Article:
This interpretation is confirmed by a brief review of Carachuri-Rosendo. In Carachuri-Rosendo, an alien had committed two misdemeanor drug possession offenses in Texas. 560 U.S. at 566. As in our case, the alien conceded removability, but sought cancellation of removal. Id. The question for the Court was whether the alien's state crimes of conviction constituted an "aggravated felony" for purposes of immigration law, which would make him ineligible for cancellation of removal. Id.

Carachuri-Rosendo applied a categorical approach to this problem. It first determined that the federal generic offense was simple possession of a controlled substance after a prior conviction (i.e., "recidivist simple possession") pursuant to 21 U.S.C. § 844(a), which was punishable as a felony. Id. at 567-68. Turning to the state crime of conviction, Carachuri-Rosendo determined that the alien had been convicted of a simple possession offense, not recidivist simple possession. Id. at 570. Because the state offense of conviction was not a categorical match to the federal generic offense, the conviction did not preclude cancellation of removal. Id. The Court rejected the government's argument that the alien was ineligible for cancellation of removal because the alien could have been convicted in state court of recidivist simple possession (due to a prior possession conviction). Id. As the Court made clear, the INA requires courts to consider only the conviction itself, not "what might have or could have been charged." Id. at 576.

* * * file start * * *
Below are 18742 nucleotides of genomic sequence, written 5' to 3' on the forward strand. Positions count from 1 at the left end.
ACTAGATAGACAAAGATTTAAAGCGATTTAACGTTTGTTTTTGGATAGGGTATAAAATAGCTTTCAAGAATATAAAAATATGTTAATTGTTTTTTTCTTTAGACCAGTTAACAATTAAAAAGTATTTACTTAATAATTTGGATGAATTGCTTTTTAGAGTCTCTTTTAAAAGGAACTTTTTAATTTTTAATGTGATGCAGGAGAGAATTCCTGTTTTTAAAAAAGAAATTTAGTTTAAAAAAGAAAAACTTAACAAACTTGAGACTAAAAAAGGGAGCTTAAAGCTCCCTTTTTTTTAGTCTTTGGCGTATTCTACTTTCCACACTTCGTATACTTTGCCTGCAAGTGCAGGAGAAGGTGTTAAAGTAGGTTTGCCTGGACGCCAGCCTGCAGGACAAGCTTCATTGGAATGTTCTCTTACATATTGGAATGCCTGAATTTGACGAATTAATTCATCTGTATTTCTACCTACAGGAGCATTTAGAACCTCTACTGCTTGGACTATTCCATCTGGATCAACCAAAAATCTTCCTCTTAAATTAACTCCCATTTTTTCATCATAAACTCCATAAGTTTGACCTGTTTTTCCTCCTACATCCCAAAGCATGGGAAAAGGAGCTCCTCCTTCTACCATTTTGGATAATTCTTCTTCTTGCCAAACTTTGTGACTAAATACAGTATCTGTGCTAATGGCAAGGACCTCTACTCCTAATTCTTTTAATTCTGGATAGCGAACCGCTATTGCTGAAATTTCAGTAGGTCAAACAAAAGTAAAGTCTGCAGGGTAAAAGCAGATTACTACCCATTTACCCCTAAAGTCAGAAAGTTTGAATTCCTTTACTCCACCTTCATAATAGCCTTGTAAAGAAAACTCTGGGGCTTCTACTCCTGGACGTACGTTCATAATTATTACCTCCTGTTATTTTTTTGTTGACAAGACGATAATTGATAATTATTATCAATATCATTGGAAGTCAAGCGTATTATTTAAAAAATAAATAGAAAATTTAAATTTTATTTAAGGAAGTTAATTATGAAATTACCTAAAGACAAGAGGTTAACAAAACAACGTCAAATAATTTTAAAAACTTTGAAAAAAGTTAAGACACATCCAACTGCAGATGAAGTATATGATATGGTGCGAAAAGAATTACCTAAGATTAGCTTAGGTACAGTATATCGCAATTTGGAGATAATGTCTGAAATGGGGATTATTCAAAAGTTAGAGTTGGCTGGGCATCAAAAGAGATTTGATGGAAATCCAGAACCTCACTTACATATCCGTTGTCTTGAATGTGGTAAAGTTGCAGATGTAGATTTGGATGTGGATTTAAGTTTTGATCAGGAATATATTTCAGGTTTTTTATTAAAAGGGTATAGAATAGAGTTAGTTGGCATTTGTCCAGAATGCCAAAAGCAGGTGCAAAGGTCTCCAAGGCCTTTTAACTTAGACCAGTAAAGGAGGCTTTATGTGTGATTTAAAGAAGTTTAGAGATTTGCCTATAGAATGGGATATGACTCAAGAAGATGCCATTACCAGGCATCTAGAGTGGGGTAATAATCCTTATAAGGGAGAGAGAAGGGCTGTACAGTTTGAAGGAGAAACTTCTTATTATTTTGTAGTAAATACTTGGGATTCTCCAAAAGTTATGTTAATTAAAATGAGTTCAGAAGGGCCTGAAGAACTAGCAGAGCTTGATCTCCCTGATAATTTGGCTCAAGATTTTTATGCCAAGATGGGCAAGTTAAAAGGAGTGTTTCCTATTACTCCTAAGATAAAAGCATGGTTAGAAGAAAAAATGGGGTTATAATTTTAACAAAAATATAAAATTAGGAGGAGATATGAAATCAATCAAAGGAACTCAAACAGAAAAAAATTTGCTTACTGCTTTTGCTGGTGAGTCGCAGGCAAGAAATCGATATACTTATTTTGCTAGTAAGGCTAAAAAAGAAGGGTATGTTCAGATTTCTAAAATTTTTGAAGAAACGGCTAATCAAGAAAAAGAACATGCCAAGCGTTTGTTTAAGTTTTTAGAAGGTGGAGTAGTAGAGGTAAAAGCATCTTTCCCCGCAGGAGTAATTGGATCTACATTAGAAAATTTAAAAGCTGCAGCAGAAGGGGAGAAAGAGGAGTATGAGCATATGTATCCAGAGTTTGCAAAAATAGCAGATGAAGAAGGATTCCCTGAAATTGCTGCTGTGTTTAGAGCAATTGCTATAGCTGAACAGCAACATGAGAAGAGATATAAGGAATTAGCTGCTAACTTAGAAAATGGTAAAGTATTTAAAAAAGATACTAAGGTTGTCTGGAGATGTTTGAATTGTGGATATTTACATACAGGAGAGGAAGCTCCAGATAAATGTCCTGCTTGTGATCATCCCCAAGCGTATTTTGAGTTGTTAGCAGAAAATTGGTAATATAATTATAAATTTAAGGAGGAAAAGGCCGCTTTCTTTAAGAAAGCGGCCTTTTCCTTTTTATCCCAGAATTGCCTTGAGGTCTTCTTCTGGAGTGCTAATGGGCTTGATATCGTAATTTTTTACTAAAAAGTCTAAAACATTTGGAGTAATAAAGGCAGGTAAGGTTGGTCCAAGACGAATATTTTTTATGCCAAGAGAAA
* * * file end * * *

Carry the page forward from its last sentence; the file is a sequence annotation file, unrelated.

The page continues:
Accordingly, Carachuri-Rosendo stands only for the proposition that where the state offense of conviction does not match the federal generic offense, the alien has not been convicted of a disqualifying federal generic offense. It does not address the question raised in this case, which is how to determine which version of the state offense the alien was actually convicted of. Moreover, there is no reason to think Moncrieffe cited Carachuri-Rosendo to make a point about the burden of proof in immigration cases, an issue raised neither in Carachuri-Rosendo nor Moncrieffe. Moncrieffe's footnote 4 is best understood as merely further bolstering the point that the categorical approach applies in immigration cases.

The majority interprets footnote 4 to mean that whenever there is ambiguity regarding the nature of the state offense, that offense is deemed not disqualifying, regardless whether the government is seeking removal or the alien is seeking relief from removal. Otherwise, the majority argues, there would be "an exceedingly odd result" because it is possible that the government could not prove the alien was removable, while at the same time the alien could not prove eligibility for asylum or cancellation of removal. Maj. Op. 20. This "odd" result, however, is compelled by the INA and its shifting burden of proof: the government bears the burden of proving "by clear and convincing evidence that the respondent is deportable as charged," 8 C.F.R. § 1240.8(a), while the alien "shall have the burden of establishing that he or she is eligible for any requested benefit or privilege and that it should be granted in the exercise of discretion," id. at § 1240.8(d); see also 8 U.S.C. § 1229a(c)(4).